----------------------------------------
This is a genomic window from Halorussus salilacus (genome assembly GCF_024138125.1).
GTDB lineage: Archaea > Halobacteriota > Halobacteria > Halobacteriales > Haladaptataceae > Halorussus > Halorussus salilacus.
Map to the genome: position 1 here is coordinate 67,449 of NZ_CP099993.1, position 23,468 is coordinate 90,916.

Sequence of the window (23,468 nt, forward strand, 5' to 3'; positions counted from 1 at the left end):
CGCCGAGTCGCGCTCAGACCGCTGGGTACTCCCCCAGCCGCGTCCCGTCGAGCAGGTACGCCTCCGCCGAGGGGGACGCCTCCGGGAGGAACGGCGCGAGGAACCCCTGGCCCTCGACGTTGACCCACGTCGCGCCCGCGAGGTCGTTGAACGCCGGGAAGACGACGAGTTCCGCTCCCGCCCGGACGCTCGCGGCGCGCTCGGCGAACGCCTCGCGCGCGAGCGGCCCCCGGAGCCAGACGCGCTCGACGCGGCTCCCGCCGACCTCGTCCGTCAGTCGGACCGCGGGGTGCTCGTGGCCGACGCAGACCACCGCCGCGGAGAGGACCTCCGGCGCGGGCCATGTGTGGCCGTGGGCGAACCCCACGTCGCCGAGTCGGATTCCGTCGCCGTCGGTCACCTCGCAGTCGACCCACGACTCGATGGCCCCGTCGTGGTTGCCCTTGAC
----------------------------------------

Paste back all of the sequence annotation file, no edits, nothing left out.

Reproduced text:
This is a genomic window from Halorussus salilacus (genome assembly GCF_024138125.1).
GTDB lineage: Archaea > Halobacteriota > Halobacteria > Halobacteriales > Haladaptataceae > Halorussus > Halorussus salilacus.
Map to the genome: position 1 here is coordinate 67,449 of NZ_CP099993.1, position 23,468 is coordinate 90,916.

Sequence of the window (23,468 nt, forward strand, 5' to 3'; positions counted from 1 at the left end):
CGCCGAGTCGCGCTCAGACCGCTGGGTACTCCCCCAGCCGCGTCCCGTCGAGCAGGTACGCCTCCGCCGAGGGGGACGCCTCCGGGAGGAACGGCGCGAGGAACCCCTGGCCCTCGACGTTGACCCACGTCGCGCCCGCGAGGTCGTTGAACGCCGGGAAGACGACGAGTTCCGCTCCCGCCCGGACGCTCGCGGCGCGCTCGGCGAACGCCTCGCGCGCGAGCGGCCCCCGGAGCCAGACGCGCTCGACGCGGCTCCCGCCGACCTCGTCCGTCAGTCGGACCGCGGGGTGCTCGTGGCCGACGCAGACCACCGCCGCGGAGAGGACCTCCGGCGCGGGCCATGTGTGGCCGTGGGCGAACCCCACGTCGCCGAGTCGGATTCCGTCGCCGTCGGTCACCTCGCAGTCGACCCACGACTCGATGGCCCCGTCGTGGTTGCCCTTGAC